My name is Sheri Cooper. Officially, I am the Employability and Transition Counselor for Science Hill High School and the Build It Up, East Tennessee Market Garden Coordinator; but, in reality, most people call me Cooper. My best days are filled with students and families learning and growing with the sweet opportunity of life. I predominantly work with youth ages 12-21 who have interest in our fast-growing local food movement. Last year we were awarded a generous grant from the Washington County Community Foundation to help fund paid internships for our students, so now our school garden project has expanded into helping hands for our community.

Currently, we have 11 students who have been awarded paid internships in all facets of local food from farm hand to market manager.I often hear comments like “When kids attend school for 12 years and graduate, they are just not prepared for the real world; ” and to combat this attitude our students maintain academic success while gaining and promoting healthy life skills of team leadership, personal responsibility, personal finance and accountability, hands-on employment training, applying logic and higher level learning to find solutions in evidence-based research, feeding and nurturing themselves with clean, local based food and community, and overcoming obstacles by reaching out and taking part in our local economy.


Each of our students takes part in healthy cooking culinary training that expands their knowledge of proper diet and healthy living while teaching them simple methods of preparing the food they grow and share to also taste great.

Students learn to grown their own food of choice from seed to harvest, giving them the opportunity to apply academic science, math and leadership training to the many “on campus”  experiments we develop for better produce packaging, higher produce volume in smaller urban spaces, produce quality control and eco-efficient packing, best seed varieties, saved seed evaluations, testing of  natural “old timer” remedies for pest and disease control, along with our own vermiculture, seed saving, and composting.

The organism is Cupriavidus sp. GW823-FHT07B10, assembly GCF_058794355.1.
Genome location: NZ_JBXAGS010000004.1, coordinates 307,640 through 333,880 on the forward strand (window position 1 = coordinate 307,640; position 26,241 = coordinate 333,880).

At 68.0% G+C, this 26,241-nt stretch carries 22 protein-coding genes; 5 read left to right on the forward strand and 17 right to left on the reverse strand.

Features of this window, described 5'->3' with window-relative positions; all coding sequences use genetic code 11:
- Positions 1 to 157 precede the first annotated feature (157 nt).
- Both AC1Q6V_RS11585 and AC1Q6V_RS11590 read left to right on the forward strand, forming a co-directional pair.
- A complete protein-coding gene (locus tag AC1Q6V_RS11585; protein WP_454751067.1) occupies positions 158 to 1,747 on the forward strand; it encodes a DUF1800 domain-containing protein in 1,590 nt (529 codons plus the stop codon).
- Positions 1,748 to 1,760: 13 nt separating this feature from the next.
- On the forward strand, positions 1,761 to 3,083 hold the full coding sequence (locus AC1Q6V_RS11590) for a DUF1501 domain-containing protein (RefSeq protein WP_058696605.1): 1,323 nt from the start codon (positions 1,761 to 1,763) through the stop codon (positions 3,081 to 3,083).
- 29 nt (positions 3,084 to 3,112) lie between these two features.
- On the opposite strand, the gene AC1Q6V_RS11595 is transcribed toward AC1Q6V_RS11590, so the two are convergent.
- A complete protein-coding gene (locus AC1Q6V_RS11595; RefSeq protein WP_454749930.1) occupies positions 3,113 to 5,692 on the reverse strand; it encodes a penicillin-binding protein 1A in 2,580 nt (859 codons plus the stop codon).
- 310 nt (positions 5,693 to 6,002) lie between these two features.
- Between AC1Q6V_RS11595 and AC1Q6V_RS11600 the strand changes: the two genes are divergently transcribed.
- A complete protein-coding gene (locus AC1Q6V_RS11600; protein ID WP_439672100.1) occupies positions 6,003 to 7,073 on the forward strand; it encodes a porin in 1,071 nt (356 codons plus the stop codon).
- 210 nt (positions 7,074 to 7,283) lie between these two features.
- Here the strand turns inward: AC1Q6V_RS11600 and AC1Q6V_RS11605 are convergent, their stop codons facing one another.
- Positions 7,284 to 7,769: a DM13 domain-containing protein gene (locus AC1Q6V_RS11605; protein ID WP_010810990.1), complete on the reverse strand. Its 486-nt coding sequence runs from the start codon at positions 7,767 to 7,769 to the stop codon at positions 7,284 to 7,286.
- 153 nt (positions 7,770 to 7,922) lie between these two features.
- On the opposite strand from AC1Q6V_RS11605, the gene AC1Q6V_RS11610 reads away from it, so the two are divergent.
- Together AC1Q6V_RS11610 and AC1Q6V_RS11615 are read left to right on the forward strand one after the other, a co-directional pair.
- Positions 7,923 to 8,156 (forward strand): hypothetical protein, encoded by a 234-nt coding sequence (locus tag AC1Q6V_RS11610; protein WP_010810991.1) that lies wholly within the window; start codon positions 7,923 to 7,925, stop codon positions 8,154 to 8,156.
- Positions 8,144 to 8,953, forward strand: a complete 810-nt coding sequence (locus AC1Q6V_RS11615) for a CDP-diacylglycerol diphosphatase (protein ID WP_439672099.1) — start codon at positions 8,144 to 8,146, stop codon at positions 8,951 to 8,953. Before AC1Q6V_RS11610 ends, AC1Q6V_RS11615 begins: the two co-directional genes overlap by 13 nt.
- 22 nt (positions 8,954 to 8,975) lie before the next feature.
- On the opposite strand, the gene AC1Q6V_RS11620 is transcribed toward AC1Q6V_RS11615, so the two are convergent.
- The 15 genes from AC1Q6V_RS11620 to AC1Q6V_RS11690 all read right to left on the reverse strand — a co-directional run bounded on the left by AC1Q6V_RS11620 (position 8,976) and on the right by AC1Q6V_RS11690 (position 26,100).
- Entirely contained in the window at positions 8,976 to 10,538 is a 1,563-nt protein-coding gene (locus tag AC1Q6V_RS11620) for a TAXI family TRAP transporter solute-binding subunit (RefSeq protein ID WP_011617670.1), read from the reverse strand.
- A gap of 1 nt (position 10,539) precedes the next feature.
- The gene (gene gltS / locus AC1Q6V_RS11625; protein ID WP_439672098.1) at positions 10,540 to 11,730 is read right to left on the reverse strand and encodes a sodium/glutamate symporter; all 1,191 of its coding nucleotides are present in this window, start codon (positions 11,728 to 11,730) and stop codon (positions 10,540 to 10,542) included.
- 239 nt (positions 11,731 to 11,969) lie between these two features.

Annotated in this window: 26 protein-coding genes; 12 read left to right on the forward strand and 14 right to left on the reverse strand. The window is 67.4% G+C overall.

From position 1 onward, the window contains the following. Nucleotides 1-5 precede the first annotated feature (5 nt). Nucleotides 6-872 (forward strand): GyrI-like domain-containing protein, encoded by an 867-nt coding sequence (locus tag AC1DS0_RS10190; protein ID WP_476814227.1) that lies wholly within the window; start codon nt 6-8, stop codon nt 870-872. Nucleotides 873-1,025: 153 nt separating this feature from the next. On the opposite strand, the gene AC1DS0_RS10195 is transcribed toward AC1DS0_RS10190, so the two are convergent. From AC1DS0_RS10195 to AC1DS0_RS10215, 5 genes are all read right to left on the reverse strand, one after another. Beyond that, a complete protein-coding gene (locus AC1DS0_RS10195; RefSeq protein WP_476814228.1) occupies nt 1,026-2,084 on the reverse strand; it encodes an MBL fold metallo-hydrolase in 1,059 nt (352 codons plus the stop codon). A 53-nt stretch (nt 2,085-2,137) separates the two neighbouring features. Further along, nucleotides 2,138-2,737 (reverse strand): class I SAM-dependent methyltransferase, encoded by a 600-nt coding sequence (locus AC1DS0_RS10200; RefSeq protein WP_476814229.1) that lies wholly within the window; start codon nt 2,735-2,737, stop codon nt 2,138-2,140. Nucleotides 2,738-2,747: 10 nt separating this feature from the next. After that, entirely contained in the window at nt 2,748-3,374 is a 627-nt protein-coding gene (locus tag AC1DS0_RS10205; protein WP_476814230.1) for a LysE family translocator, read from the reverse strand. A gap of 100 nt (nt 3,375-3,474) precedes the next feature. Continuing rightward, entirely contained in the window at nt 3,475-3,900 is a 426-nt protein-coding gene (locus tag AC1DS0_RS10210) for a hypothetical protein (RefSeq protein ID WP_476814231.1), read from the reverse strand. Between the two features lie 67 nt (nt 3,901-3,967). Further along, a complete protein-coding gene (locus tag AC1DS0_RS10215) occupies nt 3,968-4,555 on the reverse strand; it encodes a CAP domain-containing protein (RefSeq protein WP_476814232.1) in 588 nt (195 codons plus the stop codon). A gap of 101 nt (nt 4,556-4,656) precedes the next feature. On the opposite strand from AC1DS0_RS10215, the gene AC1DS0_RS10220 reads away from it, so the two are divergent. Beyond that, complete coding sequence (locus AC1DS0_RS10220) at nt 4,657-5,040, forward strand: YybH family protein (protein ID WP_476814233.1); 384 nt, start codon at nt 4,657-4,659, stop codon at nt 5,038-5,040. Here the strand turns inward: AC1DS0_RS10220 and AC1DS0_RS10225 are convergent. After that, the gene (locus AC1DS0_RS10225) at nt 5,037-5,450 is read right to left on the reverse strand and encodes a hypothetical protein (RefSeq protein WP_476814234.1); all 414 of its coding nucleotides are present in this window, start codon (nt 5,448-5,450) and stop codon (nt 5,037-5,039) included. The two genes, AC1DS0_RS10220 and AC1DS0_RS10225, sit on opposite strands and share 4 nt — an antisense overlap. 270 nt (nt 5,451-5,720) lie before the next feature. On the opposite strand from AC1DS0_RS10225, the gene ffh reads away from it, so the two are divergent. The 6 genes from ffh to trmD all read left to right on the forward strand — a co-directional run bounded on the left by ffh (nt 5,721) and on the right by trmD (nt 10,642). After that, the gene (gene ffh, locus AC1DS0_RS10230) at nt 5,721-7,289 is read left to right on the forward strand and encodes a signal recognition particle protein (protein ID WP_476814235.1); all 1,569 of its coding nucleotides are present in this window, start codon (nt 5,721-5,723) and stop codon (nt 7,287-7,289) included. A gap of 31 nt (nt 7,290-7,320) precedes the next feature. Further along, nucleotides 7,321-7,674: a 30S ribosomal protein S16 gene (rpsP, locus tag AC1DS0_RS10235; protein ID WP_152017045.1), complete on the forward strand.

Students have avenues to sell their excess produce for profit and take part in small business training at our local Boone Street Market Farm Store, Local Farm to Table events and the school Foodtopia Student Marketgarden.

The student lead Foodtopia Market Garden puts students and local backyard gardeners to work supplying local restaurants, CSA’s  and community grocery subscriptions with fresh, local food and gives students the opportunity to go work and earn with local farms and local, like-minded community members.

Students realize the hard work, intent, and effort required to maintain and promote life. Students gain respect for nature and therefore themselves and one another, retain motivation through creative discipline and friendly competition, (there is nothing more fun that listening to students argue over who’s seedlings are the strongest, or who harvested the most red buds for jam), open bank accounts for their earnings, budget resources and funds for both school and personal projects, network in the community through valuable service learning and internships for which THEY chose, receive at least 3 hours of students professional development per week and accidentally get prepared for the “real world.” All because we decided to start a garden in 2003. Nurturing isn’t all about hand to mouth, sometimes it’s about mind your matter….. but our foods sure are good!